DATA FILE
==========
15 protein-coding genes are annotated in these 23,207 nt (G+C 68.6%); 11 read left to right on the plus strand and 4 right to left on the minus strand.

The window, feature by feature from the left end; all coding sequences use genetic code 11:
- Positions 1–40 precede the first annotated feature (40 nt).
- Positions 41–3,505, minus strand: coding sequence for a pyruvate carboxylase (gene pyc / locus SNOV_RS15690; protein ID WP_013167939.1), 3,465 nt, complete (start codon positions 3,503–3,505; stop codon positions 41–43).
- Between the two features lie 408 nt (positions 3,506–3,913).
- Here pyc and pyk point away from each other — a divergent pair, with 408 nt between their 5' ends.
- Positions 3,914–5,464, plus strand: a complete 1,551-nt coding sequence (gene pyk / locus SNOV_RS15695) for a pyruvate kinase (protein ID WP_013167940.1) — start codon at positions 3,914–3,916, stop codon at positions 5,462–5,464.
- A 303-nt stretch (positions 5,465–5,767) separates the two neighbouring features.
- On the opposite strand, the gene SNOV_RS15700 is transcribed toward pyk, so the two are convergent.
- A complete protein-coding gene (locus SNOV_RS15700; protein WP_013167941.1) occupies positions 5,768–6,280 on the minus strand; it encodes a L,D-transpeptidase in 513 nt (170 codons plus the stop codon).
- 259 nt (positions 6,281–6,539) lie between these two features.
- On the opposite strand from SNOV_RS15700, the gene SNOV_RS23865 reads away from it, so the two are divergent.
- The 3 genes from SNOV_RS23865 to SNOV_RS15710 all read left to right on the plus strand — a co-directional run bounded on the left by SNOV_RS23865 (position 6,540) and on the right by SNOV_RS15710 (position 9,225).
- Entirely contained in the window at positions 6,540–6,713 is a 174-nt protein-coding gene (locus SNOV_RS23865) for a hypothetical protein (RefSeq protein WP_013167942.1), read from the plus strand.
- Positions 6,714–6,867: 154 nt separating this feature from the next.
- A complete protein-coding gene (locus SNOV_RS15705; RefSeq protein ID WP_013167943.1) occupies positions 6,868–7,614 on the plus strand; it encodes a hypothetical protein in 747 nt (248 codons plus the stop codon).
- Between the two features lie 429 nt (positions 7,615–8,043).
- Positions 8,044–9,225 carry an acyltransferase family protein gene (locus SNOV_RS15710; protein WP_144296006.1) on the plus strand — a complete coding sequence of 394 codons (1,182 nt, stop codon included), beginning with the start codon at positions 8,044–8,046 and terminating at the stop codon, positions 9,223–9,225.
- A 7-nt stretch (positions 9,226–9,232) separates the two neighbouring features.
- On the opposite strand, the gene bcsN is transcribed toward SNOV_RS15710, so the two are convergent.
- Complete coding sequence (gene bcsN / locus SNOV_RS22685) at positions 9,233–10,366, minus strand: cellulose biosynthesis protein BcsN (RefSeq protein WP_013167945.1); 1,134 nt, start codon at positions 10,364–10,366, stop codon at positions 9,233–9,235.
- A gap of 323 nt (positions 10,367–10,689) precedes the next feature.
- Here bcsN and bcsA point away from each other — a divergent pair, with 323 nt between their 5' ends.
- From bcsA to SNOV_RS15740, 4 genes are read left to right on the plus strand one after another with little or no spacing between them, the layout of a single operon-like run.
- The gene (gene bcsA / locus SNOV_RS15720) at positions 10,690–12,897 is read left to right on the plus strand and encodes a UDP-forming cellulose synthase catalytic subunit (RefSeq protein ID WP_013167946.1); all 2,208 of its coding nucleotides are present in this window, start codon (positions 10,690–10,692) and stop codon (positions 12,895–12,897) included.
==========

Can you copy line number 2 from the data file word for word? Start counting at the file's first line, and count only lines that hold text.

The window, feature by feature from the left end; all coding sequences use genetic code 11: